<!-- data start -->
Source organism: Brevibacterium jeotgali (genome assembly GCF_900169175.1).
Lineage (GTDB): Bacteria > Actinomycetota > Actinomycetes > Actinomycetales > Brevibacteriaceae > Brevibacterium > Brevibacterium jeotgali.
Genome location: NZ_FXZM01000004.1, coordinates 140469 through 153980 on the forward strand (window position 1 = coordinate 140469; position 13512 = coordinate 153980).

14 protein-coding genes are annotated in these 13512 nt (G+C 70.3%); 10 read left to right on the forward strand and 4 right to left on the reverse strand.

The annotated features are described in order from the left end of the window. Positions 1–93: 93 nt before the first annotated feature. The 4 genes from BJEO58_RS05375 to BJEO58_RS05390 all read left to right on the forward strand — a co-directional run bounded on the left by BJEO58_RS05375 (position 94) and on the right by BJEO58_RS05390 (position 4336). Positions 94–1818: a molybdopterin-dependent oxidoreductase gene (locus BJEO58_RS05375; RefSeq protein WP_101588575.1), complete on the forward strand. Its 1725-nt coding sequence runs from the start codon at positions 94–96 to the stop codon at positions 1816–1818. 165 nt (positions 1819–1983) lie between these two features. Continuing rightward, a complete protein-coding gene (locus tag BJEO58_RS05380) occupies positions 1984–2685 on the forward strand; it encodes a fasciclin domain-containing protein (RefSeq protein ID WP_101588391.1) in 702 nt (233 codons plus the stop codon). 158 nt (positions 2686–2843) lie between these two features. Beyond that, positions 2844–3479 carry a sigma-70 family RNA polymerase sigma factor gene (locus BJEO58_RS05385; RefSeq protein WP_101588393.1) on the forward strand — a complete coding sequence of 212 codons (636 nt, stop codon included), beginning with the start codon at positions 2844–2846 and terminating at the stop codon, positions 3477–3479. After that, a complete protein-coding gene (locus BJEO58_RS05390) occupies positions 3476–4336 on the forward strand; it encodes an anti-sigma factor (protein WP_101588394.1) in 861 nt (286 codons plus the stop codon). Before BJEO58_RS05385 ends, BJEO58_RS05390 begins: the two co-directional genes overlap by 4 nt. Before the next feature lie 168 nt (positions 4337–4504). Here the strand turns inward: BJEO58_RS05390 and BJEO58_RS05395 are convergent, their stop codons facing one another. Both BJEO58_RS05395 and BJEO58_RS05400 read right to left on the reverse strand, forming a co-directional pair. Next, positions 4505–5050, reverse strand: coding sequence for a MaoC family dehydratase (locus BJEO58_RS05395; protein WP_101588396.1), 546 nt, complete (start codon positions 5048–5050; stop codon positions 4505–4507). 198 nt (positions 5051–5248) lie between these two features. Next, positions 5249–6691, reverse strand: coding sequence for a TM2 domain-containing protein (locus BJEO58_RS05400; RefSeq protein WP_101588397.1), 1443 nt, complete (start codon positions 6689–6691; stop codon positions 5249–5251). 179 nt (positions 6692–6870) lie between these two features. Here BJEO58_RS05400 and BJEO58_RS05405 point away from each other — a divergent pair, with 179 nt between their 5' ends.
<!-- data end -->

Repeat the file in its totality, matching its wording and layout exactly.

Source organism: Brevibacterium jeotgali (genome assembly GCF_900169175.1).
Lineage (GTDB): Bacteria > Actinomycetota > Actinomycetes > Actinomycetales > Brevibacteriaceae > Brevibacterium > Brevibacterium jeotgali.
Genome location: NZ_FXZM01000004.1, coordinates 140469 through 153980 on the forward strand (window position 1 = coordinate 140469; position 13512 = coordinate 153980).

14 protein-coding genes are annotated in these 13512 nt (G+C 70.3%); 10 read left to right on the forward strand and 4 right to left on the reverse strand.

The annotated features are described in order from the left end of the window. Positions 1–93: 93 nt before the first annotated feature. The 4 genes from BJEO58_RS05375 to BJEO58_RS05390 all read left to right on the forward strand — a co-directional run bounded on the left by BJEO58_RS05375 (position 94) and on the right by BJEO58_RS05390 (position 4336). Positions 94–1818: a molybdopterin-dependent oxidoreductase gene (locus BJEO58_RS05375; RefSeq protein WP_101588575.1), complete on the forward strand. Its 1725-nt coding sequence runs from the start codon at positions 94–96 to the stop codon at positions 1816–1818. 165 nt (positions 1819–1983) lie between these two features. Continuing rightward, a complete protein-coding gene (locus tag BJEO58_RS05380) occupies positions 1984–2685 on the forward strand; it encodes a fasciclin domain-containing protein (RefSeq protein ID WP_101588391.1) in 702 nt (233 codons plus the stop codon). 158 nt (positions 2686–2843) lie between these two features. Beyond that, positions 2844–3479 carry a sigma-70 family RNA polymerase sigma factor gene (locus BJEO58_RS05385; RefSeq protein WP_101588393.1) on the forward strand — a complete coding sequence of 212 codons (636 nt, stop codon included), beginning with the start codon at positions 2844–2846 and terminating at the stop codon, positions 3477–3479. After that, a complete protein-coding gene (locus BJEO58_RS05390) occupies positions 3476–4336 on the forward strand; it encodes an anti-sigma factor (protein WP_101588394.1) in 861 nt (286 codons plus the stop codon). Before BJEO58_RS05385 ends, BJEO58_RS05390 begins: the two co-directional genes overlap by 4 nt. Before the next feature lie 168 nt (positions 4337–4504). Here the strand turns inward: BJEO58_RS05390 and BJEO58_RS05395 are convergent, their stop codons facing one another. Both BJEO58_RS05395 and BJEO58_RS05400 read right to left on the reverse strand, forming a co-directional pair. Next, positions 4505–5050, reverse strand: coding sequence for a MaoC family dehydratase (locus BJEO58_RS05395; protein WP_101588396.1), 546 nt, complete (start codon positions 5048–5050; stop codon positions 4505–4507). 198 nt (positions 5051–5248) lie between these two features. Next, positions 5249–6691, reverse strand: coding sequence for a TM2 domain-containing protein (locus BJEO58_RS05400; RefSeq protein WP_101588397.1), 1443 nt, complete (start codon positions 6689–6691; stop codon positions 5249–5251). 179 nt (positions 6692–6870) lie between these two features. Here BJEO58_RS05400 and BJEO58_RS05405 point away from each other — a divergent pair, with 179 nt between their 5' ends.